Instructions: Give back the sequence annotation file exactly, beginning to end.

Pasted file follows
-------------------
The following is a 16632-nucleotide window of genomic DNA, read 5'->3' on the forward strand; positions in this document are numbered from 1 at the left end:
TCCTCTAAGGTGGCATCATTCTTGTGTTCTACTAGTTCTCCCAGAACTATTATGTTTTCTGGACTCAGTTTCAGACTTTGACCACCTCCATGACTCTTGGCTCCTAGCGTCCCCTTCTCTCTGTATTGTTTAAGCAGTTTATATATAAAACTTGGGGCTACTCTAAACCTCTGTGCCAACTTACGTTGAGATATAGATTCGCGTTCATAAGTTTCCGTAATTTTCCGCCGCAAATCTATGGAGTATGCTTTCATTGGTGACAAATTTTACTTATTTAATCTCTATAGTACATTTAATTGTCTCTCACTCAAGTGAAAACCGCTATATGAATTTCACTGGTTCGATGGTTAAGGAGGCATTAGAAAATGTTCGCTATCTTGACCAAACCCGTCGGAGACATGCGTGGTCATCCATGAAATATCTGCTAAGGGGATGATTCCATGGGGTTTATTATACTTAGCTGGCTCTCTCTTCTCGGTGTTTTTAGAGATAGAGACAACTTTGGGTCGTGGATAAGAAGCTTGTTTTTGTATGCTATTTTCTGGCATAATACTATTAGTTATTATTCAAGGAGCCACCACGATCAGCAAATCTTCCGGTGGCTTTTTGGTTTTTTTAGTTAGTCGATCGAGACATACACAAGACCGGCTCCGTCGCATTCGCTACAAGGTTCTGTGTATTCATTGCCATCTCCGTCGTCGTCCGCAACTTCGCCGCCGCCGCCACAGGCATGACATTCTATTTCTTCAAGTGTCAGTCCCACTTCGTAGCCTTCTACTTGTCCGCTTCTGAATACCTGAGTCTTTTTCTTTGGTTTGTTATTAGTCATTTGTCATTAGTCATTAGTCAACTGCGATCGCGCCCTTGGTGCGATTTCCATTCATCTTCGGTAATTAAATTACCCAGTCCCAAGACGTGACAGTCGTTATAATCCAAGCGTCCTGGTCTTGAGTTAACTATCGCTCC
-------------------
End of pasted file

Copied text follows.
The following is a 16632-nucleotide window of genomic DNA, read 5'->3' on the forward strand; positions in this document are numbered from 1 at the left end:
TCCTCTAAGGTGGCATCATTCTTGTGTTCTACTAGTTCTCCCAGAACTATTATGTTTTCTGGACTCAGTTTCAGACTTTGACCACCTCCATGACTCTTGGCTCCTAGCGTCCCCTTCTCTCTGTATTGTTTAAGCAGTTTATATATAAAACTTGGGGCTACTCTAAACCTCTGTGCCAACTTACGTTGAGATATAGATTCGCGTTCATAAGTTTCCGTAATTTTCCGCCGCAAATCTATGGAGTATGCTTTCATTGGTGACAAATTTTACTTATTTAATCTCTATAGTACATTTAATTGTCTCTCACTCAAGTGAAAACCGCTATATGAATTTCACTGGTTCGATGGTTAAGGAGGCATTAGAAAATGTTCGCTATCTTGACCAAACCCGTCGGAGACATGCGTGGTCATCCATGAAATATCTGCTAAGGGGATGATTCCATGGGGTTTATTATACTTAGCTGGCTCTCTCTTCTCGGTGTTTTTAGAGATAGAGACAACTTTGGGTCGTGGATAAGAAGCTTGTTTTTGTATGCTATTTTCTGGCATAATACTATTAGTTATTATTCAAGGAGCCACCACGATCAGCAAATCTTCCGGTGGCTTTTTGGTTTTTTTAGTTAGTCGATCGAGACATACACAAGACCGGCTCCGTCGCATTCGCTACAAGGTTCTGTGTATTCATTGCCATCTCCGTCGTCGTCCGCAACTTCGCCGCCGCCGCCACAGGCATGACATTCTATTTCTTCAAGTGTCAGTCCCACTTCGTAGCCTTCTACTTGTCCGCTTCTGAATACCTGAGTCTTTTTCTTTGGTTTGTTATTAGTCATTTGTCATTAGTCATTAGTCAACTGCGATCGCGCCCTTGGTGCGATTTCCATTCATCTTCGGTAATTAAATTACCCAGTCCCAAGACGTGACAGTCGTTATAATCCAAGCGTCCTGGTCTTGAGTTAACTATCGCTCC